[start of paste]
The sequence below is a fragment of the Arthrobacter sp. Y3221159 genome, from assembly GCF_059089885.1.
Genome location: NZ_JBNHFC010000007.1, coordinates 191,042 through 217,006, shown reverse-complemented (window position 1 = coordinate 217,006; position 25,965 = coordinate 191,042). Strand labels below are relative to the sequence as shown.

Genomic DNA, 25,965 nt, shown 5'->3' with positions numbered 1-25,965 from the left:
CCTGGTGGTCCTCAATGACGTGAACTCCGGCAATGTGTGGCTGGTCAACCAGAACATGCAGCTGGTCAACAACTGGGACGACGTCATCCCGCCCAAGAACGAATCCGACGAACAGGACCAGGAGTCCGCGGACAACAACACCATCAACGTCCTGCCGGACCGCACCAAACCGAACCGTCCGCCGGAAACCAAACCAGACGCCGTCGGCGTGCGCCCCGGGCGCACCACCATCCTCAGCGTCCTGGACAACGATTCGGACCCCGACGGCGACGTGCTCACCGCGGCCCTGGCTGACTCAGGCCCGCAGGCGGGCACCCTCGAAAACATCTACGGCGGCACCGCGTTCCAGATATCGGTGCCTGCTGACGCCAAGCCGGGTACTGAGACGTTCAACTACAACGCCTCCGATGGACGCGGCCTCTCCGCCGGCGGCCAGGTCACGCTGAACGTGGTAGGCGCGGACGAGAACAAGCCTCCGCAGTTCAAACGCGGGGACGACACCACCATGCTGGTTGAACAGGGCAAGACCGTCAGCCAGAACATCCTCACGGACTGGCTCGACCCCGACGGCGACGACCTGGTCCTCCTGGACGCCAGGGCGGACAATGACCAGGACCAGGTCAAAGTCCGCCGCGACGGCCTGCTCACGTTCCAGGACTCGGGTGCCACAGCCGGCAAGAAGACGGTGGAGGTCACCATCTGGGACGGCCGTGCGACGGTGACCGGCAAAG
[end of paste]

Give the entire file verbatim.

The sequence below is a fragment of the Arthrobacter sp. Y3221159 genome, from assembly GCF_059089885.1.
Genome location: NZ_JBNHFC010000007.1, coordinates 191,042 through 217,006, shown reverse-complemented (window position 1 = coordinate 217,006; position 25,965 = coordinate 191,042). Strand labels below are relative to the sequence as shown.

Genomic DNA, 25,965 nt, shown 5'->3' with positions numbered 1-25,965 from the left:
CCTGGTGGTCCTCAATGACGTGAACTCCGGCAATGTGTGGCTGGTCAACCAGAACATGCAGCTGGTCAACAACTGGGACGACGTCATCCCGCCCAAGAACGAATCCGACGAACAGGACCAGGAGTCCGCGGACAACAACACCATCAACGTCCTGCCGGACCGCACCAAACCGAACCGTCCGCCGGAAACCAAACCAGACGCCGTCGGCGTGCGCCCCGGGCGCACCACCATCCTCAGCGTCCTGGACAACGATTCGGACCCCGACGGCGACGTGCTCACCGCGGCCCTGGCTGACTCAGGCCCGCAGGCGGGCACCCTCGAAAACATCTACGGCGGCACCGCGTTCCAGATATCGGTGCCTGCTGACGCCAAGCCGGGTACTGAGACGTTCAACTACAACGCCTCCGATGGACGCGGCCTCTCCGCCGGCGGCCAGGTCACGCTGAACGTGGTAGGCGCGGACGAGAACAAGCCTCCGCAGTTCAAACGCGGGGACGACACCACCATGCTGGTTGAACAGGGCAAGACCGTCAGCCAGAACATCCTCACGGACTGGCTCGACCCCGACGGCGACGACCTGGTCCTCCTGGACGCCAGGGCGGACAATGACCAGGACCAGGTCAAAGTCCGCCGCGACGGCCTGCTCACGTTCCAGGACTCGGGTGCCACAGCCGGCAAGAAGACGGTGGAGGTCACCATCTGGGACGGCCGTGCGACGGTGACCGGCAAAG